The other is simply the ability to talk to people. "Empathy is probably the most important skill you'll have as a bouncer," Cronk says. "If you're doing your job right, you're talking people out of doing stupid things; you're not encouraging them. If you do it really good, they'll think it's their idea." Your entire job description is doing whatever it takes to make sure you don't have to do an Uncle Phil on an entire bar of Jazzy Jeffs.
A Lot Of Bouncers Moonlight In Less-Than-Legal Jobs
There are, of course, perks to being the guy who cracks the skulls: free drinks, free merch, and a surprising number of women whose relationship issues we won't comment on who get all tingly at the sight of a mountain with an eye patch. ("The bigger and more scar-faced, the more intimidating you are, the more they wanna take you home with them," Cronk says).
"Before you say no, let me show you my knife-fight scar."
These perks do not include, however, the pay. Just like everyone else in the bar, they're working for minimum wage plus (often nonexistent) tips. "You'll get into all kinds of 'cheap thuggery,' we'll call it," Cronk says. "Beating people up for money, things like that. I've personally never beat anyone up for money, but I've had offers. More often that not, it's selling drugs."
There's actually a logical reason bouncers wind up as drug dealers, and not just because it's kind of a lucrative market: You literally find that shit just lying around. "You're the last one at the bar, you're sweeping up, you're going to find drugs," Cronk says. It's pretty easy to look at your haul at the end of the night, look at your paycheck, and come to a less-than-legal decision.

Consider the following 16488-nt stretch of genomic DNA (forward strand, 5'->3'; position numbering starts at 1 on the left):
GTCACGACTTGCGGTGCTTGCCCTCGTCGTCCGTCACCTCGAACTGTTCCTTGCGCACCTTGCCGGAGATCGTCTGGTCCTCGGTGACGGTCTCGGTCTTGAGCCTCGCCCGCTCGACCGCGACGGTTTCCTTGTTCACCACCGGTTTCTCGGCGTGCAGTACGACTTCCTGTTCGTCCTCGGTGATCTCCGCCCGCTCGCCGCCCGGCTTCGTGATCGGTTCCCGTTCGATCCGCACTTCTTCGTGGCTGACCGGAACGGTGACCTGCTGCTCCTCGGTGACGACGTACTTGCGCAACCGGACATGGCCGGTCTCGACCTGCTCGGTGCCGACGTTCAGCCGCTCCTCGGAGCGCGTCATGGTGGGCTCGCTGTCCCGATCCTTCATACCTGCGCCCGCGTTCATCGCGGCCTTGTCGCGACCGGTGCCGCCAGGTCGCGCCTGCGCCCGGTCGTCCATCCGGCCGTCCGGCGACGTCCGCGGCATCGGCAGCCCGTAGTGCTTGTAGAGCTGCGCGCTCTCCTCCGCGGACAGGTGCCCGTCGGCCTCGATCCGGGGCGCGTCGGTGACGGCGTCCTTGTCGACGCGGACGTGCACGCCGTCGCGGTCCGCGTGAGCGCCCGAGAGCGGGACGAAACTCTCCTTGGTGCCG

Scott Stanley/iStock/Getty Images
"It's this or becoming an eye-patch-themed gigolo."
For someone who's just happened into the drug trade, how do you even know what to do with these valuable discoveries? There is a code of ethics here: It's generally frowned upon to sell it back to your customers at the bar, but it's not like you can set up a table at the local flea market, and most people tend to avoid making friends with crackheads. Cronk says, "Go to the strippers."
"Strippers always know where to unload drugs," he says. "They'll ask for a cut, but whatever. Some bouncers I've seen, especially in shittier bars, I've seen them sell drugs to their own customers, and really, you can't fault them. We get next to nothing. Even the best people might last a year before they decide this is stupid and pointless and I'm not making any money doing it."
You can't even afford to drink where you work to take your mind off it.
So remember, next time you go out, please tip your bouncer. Just don't be weird about it.
Manna has punching allergy and also a Twitter.
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